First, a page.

A Lucky Break
A knee injury ended Timothy Childs' pro ball aspirations, so he tackled chip making instead
Every career has its pivotal moment. For college football star and math whiz Timothy Childs, it was a knee injury that led him to pursue a PhD in physics instead of chasing his dream of joining the San Francisco 49ers. Today, he's CEO of Minneapolis-based TLC Precision Wafer Technology Inc., a still tiny but well-positioned player in the burgeoning $2 billion market for gallium arsenide wafers and chips -- superfast chips that are more resilient than silicon ones and can carry higher-frequency signals. Now, he's butting heads with big-budgeted players like TRW and Daimler-Benz Aerospace.
Demand for these computer chips is expected to quintuple over the next seven years for use in automotive radar, satellite communications, and other applications. That's fertile turf for Childs, who led a gallium arsenide research project at Honeywell before leaving in 1991 to start his own company. Two years later, it was already profitable. He locked in several defense contracts early on and teamed with Lockheed-Martin under a minority-business program. Overall, he aims to expand his $5 million, 19-employee company to $100 million in sales in the next three to five years. So far, he's raised about $3 million out of $8 million he needs to get there.
To be sure, Minneapolis is a long way from Silicon Valley. But TLC benefits from lower living costs and proximity to research facilities at the University of Minnesota. And Childs, who grew up on welfare in Miami, regularly taps the inner-city labor pool, which he calls an unrecognized resource in a region with a strong work ethic. "Beyond the temperature, it's a no-brainer," he says.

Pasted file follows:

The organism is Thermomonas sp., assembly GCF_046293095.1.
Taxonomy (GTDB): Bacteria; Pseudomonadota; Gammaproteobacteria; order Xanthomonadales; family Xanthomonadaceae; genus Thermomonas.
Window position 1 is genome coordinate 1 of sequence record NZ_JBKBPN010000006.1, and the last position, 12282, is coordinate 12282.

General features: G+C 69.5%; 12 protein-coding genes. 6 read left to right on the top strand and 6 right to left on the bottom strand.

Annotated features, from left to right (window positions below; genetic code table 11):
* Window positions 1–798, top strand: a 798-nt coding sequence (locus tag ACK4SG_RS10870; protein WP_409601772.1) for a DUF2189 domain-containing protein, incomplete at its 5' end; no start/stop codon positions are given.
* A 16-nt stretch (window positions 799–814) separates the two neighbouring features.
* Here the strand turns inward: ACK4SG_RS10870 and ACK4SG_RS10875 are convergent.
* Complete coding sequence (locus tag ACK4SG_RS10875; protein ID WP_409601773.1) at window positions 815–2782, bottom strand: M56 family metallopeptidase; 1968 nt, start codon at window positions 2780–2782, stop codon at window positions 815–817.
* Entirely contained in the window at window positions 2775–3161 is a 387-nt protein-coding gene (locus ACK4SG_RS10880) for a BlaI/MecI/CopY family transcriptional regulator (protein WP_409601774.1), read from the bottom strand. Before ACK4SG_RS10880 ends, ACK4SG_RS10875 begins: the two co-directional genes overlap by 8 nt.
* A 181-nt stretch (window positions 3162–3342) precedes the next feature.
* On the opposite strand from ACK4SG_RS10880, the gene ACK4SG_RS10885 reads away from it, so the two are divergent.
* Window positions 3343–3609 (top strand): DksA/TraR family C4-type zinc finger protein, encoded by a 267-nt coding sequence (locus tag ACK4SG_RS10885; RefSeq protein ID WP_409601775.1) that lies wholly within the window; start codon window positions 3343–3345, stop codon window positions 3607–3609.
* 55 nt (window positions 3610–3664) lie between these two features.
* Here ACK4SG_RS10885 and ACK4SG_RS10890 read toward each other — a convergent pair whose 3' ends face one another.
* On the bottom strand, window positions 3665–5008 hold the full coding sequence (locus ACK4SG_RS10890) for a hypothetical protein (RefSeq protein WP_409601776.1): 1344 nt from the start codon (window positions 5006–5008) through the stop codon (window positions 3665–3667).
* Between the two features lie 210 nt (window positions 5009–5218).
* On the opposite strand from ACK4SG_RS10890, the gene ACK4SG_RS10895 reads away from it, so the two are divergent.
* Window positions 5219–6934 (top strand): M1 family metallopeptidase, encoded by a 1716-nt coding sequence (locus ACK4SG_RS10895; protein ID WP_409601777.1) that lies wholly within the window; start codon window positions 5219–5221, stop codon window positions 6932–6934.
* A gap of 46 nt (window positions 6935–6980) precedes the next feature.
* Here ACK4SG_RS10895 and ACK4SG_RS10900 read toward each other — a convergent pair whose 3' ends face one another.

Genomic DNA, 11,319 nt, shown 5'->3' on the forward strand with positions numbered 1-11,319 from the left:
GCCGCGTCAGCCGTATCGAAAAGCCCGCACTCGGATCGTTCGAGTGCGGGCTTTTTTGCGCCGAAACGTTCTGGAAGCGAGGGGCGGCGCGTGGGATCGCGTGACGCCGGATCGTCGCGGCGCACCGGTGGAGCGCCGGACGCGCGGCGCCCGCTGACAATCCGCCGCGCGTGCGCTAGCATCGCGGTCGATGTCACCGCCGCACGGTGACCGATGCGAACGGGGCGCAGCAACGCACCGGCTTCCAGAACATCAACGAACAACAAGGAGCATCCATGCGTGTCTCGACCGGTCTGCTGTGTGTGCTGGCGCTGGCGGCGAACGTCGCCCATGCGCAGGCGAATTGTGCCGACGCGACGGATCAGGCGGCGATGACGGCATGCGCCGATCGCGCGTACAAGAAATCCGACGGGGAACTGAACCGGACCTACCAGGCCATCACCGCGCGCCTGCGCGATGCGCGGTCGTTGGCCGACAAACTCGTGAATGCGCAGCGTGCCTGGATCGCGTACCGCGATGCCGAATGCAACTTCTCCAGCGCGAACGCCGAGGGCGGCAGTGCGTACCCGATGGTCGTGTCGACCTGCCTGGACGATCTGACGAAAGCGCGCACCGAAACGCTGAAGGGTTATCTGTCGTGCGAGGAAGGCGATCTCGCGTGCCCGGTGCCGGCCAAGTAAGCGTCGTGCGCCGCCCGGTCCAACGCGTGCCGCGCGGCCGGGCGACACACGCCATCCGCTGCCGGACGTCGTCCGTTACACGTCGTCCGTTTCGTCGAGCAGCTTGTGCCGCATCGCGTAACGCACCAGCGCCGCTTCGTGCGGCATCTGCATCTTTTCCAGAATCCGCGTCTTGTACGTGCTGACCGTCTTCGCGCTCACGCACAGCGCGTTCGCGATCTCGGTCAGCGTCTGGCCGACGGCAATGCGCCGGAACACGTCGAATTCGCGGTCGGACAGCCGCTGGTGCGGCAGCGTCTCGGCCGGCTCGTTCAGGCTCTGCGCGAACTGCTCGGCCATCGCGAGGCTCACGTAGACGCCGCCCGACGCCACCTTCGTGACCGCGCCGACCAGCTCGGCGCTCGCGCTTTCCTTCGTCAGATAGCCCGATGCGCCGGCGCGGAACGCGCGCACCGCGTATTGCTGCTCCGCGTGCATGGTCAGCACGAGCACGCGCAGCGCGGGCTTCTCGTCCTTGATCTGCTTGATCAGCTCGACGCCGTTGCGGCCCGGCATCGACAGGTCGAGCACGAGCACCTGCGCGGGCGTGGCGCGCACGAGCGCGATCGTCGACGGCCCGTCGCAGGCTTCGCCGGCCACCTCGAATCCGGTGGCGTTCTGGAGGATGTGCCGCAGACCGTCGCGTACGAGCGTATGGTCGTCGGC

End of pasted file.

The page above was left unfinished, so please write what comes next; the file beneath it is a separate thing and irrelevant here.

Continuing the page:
That pragmatism surfaced early in his life. As a kid, Childs used to buy up candy during the week and sell it to the neighborhood kids on Sunday, when stores were closed -- at double the price. As a student at Florida A&M on a football scholarship, he worked summers at AT&T Bell Labs in New Jersey. When he chose Stanford University to study physics, with AT&T footing the bill, he still dreamed of the nearby 49ers. "I still wish I could have played for the 49ers," he says wistfully. But all the same, Childs has the ball and is running with it.
BY ANDREW HAEG
This article was originally published in the September 13, 1999 print edition of Business Week's Frontier. To subscribe, please see our subscription policy.